RH77
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Old 02-09-2006, 09:34 AM   #8
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Re: Urban Sprawl

Quote:
Originally Posted by rh77
I've been pushing local lawmakers to get a light rail system up-and-running, at least to the airport -- but it gets voted-down almost yearly. It's the NIMBYs that get all bent out of shape. Meanwhile, they add more lanes to the Interstate...
We're facing the same problem here in Salt Lake City. They are considering widening the I-15 to accomodate for more traffic from the south and north. Apparently people from an hour in either direction regularly work in Salt Lake City. They think the solution is to widen the roads, but this is just a band-aid.

Widening the roads just encourages more urban sprawl, which will cause the roads to be widened again, and so on. The real solution is to add realistic transportation options, such as Park and Ride lots where you can park your car in a massive parking lot and then take a train to the heart of the city.

Another option is to build UPWARDS instead of OUTWARDS. Sky rise apartments and condos keep people in the city, which reduces smog and the need to commute to work or even own a car.

The first time I ever experienced public transportation was in the Philippines, where only the rich had their own cars. We road around in vehicles called "jeepneys," which look like this:




They would fit between 20 and 30 people. usually a few people were hanging off of the back, which was EXTREMELY fun, albeit very dangerous.

We also rode around in "trikes," which are just motorcycles with sidecars.




Those could fit up to 10 people. two behind the driver, three (or four) inside the cab, and the rest hanging off the trike in various spots. That was fun, until we ended up going around 100km/h, which was just scary as hell.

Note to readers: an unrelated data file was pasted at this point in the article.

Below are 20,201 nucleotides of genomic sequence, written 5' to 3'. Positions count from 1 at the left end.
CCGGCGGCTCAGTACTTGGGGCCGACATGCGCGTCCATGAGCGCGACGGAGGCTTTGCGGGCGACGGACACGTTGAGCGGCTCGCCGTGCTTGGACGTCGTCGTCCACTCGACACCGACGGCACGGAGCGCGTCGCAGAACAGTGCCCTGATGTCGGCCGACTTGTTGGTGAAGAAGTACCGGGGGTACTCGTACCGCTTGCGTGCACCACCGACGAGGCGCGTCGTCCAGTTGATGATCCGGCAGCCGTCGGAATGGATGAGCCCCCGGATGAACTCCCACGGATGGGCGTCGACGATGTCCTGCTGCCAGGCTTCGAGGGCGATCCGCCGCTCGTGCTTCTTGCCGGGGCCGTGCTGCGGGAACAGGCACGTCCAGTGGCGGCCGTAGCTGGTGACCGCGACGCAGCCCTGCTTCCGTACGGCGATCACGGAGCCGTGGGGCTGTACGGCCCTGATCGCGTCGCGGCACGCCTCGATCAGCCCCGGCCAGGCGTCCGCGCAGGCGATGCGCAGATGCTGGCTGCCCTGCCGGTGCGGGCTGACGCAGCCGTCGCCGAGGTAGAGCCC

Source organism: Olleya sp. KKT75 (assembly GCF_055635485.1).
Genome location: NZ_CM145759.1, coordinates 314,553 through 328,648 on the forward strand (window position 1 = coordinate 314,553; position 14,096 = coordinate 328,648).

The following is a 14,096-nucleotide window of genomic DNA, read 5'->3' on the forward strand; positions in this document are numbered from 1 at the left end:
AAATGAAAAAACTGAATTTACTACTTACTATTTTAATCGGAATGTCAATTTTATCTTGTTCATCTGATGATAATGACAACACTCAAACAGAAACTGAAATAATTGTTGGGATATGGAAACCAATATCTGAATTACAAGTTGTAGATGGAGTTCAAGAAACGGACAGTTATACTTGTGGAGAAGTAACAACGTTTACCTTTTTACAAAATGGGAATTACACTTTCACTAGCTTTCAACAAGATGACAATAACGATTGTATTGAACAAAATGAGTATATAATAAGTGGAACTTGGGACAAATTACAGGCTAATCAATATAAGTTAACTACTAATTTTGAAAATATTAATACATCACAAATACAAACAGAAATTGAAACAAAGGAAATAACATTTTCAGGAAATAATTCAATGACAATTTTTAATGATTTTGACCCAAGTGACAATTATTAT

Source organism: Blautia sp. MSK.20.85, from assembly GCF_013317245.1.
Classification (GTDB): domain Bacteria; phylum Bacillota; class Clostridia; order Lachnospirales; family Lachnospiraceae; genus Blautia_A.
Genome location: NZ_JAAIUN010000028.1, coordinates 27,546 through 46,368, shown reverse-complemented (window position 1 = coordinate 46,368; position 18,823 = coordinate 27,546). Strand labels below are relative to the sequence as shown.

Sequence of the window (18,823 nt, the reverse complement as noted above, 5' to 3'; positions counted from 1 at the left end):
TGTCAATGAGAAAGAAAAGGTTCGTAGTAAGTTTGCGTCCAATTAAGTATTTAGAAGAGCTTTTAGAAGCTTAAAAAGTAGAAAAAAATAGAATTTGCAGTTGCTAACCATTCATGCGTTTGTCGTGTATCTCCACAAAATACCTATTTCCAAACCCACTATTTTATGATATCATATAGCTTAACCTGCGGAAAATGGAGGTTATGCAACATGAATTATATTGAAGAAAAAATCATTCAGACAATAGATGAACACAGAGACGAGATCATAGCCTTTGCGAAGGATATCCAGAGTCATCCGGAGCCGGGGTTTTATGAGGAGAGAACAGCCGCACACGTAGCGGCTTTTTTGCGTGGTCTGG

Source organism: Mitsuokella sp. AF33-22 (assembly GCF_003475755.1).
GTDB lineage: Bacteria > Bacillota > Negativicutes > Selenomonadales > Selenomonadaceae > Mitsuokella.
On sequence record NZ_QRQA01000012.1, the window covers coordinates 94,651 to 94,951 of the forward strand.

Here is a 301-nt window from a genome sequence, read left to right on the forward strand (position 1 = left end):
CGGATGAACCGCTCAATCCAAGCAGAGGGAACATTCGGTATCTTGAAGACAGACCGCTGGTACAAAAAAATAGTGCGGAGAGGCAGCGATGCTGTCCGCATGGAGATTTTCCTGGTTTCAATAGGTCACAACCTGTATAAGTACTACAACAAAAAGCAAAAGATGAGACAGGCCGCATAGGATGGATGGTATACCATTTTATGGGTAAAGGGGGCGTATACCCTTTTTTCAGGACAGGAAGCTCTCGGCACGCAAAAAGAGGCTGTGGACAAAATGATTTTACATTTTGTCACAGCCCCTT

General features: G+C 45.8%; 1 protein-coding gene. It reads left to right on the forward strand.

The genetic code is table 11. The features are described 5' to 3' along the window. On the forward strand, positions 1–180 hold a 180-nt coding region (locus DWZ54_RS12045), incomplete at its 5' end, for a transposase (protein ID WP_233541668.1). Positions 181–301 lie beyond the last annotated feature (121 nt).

Finally there was the LRT and the MRT, the Light Rail system in Manila. I only used it a few times during my original 2 year stint in the Philippines, but when I went back to visit for two weeks I was on it constantly. It was a life saver.




(LRT is above in that photo)

The purpose for my little trip down memory lane is this: Necessity breeds innovation. In Manila people have little income, so innovation makes up for it and offers VERY affordable public transportation (I could ride 20+ miles for much under a dollar). As a result the markets move towards the people. Every neighborhood had a dozen "tiendahans," or little stores. Within walking distance was an open air market.

I say the long term solution is to bring the stores close to the people. People won't drive if they can walk 5 minutes and be at the store, or take cheap public transit to work.
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Old 02-09-2006, 09:49 AM   #9
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Those are some stylish

Those are some stylish looking buses.
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2008 EPA adjusted:


Distance traveled by bicycle in 2007= 1,830ish miles
Average commute speed=25mph (yes, that's in a car)
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Old 02-09-2006, 10:01 AM   #10
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Re: Those are some stylish

Quote:
Originally Posted by kickflipjr
Those are some stylish looking buses.
Featured on "Pimp my Jeepney"